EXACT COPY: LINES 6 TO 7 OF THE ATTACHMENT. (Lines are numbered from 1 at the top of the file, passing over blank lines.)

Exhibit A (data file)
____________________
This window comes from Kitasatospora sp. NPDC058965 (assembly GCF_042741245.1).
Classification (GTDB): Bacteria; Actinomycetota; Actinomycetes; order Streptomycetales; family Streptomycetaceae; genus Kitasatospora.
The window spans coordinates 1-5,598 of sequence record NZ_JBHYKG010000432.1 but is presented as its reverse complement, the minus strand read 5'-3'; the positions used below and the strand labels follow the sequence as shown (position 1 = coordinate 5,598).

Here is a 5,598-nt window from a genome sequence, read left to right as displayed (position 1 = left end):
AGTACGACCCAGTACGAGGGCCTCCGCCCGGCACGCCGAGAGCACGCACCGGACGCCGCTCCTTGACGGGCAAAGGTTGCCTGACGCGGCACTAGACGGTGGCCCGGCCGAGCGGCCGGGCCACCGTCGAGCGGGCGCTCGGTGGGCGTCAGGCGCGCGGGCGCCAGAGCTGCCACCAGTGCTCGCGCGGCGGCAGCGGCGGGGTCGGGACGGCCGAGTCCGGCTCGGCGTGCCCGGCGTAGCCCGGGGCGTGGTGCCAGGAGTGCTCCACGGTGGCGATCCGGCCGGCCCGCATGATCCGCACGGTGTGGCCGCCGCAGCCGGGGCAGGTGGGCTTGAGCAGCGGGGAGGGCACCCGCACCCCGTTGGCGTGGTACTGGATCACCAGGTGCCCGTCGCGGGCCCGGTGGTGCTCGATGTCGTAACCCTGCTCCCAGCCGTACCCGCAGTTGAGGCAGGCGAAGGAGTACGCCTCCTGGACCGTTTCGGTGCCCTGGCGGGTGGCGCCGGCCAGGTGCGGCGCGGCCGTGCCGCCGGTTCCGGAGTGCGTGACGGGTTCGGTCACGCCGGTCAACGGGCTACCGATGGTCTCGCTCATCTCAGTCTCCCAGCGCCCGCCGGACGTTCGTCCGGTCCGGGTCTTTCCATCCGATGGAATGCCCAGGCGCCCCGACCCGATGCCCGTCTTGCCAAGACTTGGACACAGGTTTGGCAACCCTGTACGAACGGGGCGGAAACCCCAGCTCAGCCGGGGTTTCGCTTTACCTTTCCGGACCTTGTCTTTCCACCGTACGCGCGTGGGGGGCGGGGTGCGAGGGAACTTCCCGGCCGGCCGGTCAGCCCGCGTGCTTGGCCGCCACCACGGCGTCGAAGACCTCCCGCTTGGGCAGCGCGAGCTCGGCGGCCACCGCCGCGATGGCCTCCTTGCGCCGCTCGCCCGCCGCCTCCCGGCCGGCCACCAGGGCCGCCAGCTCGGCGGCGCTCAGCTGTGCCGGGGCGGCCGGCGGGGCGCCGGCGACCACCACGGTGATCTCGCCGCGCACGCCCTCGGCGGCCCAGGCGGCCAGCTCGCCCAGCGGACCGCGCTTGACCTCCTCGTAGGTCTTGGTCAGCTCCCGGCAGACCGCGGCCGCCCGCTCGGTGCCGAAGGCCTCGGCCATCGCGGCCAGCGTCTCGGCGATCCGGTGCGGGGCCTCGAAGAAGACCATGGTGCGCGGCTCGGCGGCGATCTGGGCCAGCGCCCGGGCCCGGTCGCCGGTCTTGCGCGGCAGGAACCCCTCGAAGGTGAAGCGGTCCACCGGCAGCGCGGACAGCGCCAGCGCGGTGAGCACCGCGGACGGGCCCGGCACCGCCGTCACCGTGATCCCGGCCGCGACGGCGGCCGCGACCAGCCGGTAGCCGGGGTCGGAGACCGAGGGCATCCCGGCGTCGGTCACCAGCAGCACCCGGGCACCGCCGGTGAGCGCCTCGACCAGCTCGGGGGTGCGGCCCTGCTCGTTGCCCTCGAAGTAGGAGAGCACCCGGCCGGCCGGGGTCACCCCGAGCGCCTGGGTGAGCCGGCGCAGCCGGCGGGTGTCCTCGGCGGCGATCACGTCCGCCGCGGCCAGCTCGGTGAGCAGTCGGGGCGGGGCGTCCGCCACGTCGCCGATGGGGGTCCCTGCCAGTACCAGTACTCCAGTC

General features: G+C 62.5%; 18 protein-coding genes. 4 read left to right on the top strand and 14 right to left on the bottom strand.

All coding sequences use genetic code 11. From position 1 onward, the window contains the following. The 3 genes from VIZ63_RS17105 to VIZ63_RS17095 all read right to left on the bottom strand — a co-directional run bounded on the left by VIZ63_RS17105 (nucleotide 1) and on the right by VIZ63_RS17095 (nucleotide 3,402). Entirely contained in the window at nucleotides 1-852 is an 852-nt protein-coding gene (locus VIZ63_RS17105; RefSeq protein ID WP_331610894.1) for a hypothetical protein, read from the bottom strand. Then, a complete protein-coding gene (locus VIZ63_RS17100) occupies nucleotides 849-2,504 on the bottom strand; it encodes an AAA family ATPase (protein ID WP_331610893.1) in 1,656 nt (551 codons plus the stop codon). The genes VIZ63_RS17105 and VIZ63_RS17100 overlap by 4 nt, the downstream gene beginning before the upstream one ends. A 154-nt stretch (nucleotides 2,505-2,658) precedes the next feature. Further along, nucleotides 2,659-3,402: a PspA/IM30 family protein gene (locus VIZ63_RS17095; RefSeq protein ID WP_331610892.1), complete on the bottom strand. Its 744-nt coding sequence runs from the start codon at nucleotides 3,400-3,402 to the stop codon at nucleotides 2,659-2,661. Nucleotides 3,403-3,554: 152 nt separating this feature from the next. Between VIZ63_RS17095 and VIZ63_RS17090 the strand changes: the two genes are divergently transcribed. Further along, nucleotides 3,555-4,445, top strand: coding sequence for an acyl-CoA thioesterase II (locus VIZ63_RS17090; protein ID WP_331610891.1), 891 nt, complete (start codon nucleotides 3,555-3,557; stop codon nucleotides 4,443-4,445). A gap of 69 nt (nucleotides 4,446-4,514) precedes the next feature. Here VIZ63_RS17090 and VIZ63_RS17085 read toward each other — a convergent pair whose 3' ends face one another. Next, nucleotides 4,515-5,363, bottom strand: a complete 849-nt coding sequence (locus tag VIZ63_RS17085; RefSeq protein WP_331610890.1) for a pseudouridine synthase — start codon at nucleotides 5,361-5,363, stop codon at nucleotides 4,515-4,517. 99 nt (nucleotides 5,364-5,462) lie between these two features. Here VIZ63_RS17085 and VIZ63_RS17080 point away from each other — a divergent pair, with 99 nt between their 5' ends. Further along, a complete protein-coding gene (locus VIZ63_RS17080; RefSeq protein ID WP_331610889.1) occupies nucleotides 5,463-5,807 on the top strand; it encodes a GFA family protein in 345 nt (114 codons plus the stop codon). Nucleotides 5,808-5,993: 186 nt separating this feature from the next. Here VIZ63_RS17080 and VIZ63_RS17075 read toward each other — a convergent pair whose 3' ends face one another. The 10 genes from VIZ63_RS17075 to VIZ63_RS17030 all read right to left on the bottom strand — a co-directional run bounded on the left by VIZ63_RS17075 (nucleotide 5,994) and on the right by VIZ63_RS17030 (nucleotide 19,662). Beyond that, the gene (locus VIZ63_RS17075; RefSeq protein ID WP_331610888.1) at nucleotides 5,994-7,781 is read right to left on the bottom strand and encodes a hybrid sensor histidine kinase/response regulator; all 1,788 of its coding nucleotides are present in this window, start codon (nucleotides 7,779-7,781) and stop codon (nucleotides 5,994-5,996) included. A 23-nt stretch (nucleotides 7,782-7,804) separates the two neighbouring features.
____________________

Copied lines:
General features: G+C 62.5%; 18 protein-coding genes. 4 read left to right on the top strand and 14 right to left on the bottom strand.

All coding sequences use genetic code 11. From position 1 onward, the window contains the following. The 3 genes from VIZ63_RS17105 to VIZ63_RS17095 all read right to left on the bottom strand — a co-directional run bounded on the left by VIZ63_RS17105 (nucleotide 1) and on the right by VIZ63_RS17095 (nucleotide 3,402). Entirely contained in the window at nucleotides 1-852 is an 852-nt protein-coding gene (locus VIZ63_RS17105; RefSeq protein ID WP_331610894.1) for a hypothetical protein, read from the bottom strand. Then, a complete protein-coding gene (locus VIZ63_RS17100) occupies nucleotides 849-2,504 on the bottom strand; it encodes an AAA family ATPase (protein ID WP_331610893.1) in 1,656 nt (551 codons plus the stop codon). The genes VIZ63_RS17105 and VIZ63_RS17100 overlap by 4 nt, the downstream gene beginning before the upstream one ends. A 154-nt stretch (nucleotides 2,505-2,658) precedes the next feature. Further along, nucleotides 2,659-3,402: a PspA/IM30 family protein gene (locus VIZ63_RS17095; RefSeq protein ID WP_331610892.1), complete on the bottom strand. Its 744-nt coding sequence runs from the start codon at nucleotides 3,400-3,402 to the stop codon at nucleotides 2,659-2,661. Nucleotides 3,403-3,554: 152 nt separating this feature from the next. Between VIZ63_RS17095 and VIZ63_RS17090 the strand changes: the two genes are divergently transcribed. Further along, nucleotides 3,555-4,445, top strand: coding sequence for an acyl-CoA thioesterase II (locus VIZ63_RS17090; protein ID WP_331610891.1), 891 nt, complete (start codon nucleotides 3,555-3,557; stop codon nucleotides 4,443-4,445). A gap of 69 nt (nucleotides 4,446-4,514) precedes the next feature. Here VIZ63_RS17090 and VIZ63_RS17085 read toward each other — a convergent pair whose 3' ends face one another. Next, nucleotides 4,515-5,363, bottom strand: a complete 849-nt coding sequence (locus tag VIZ63_RS17085; RefSeq protein WP_331610890.1) for a pseudouridine synthase — start codon at nucleotides 5,361-5,363, stop codon at nucleotides 4,515-4,517. 99 nt (nucleotides 5,364-5,462) lie between these two features. Here VIZ63_RS17085 and VIZ63_RS17080 point away from each other — a divergent pair, with 99 nt between their 5' ends. Further along, a complete protein-coding gene (locus VIZ63_RS17080; RefSeq protein ID WP_331610889.1) occupies nucleotides 5,463-5,807 on the top strand; it encodes a GFA family protein in 345 nt (114 codons plus the stop codon). Nucleotides 5,808-5,993: 186 nt separating this feature from the next. Here VIZ63_RS17080 and VIZ63_RS17075 read toward each other — a convergent pair whose 3' ends face one another. The 10 genes from VIZ63_RS17075 to VIZ63_RS17030 all read right to left on the bottom strand — a co-directional run bounded on the left by VIZ63_RS17075 (nucleotide 5,994) and on the right by VIZ63_RS17030 (nucleotide 19,662). Beyond that, the gene (locus VIZ63_RS17075; RefSeq protein ID WP_331610888.1) at nucleotides 5,994-7,781 is read right to left on the bottom strand and encodes a hybrid sensor histidine kinase/response regulator; all 1,788 of its coding nucleotides are present in this window, start codon (nucleotides 7,779-7,781) and stop codon (nucleotides 5,994-5,996) included. A 23-nt stretch (nucleotides 7,782-7,804) separates the two neighbouring features.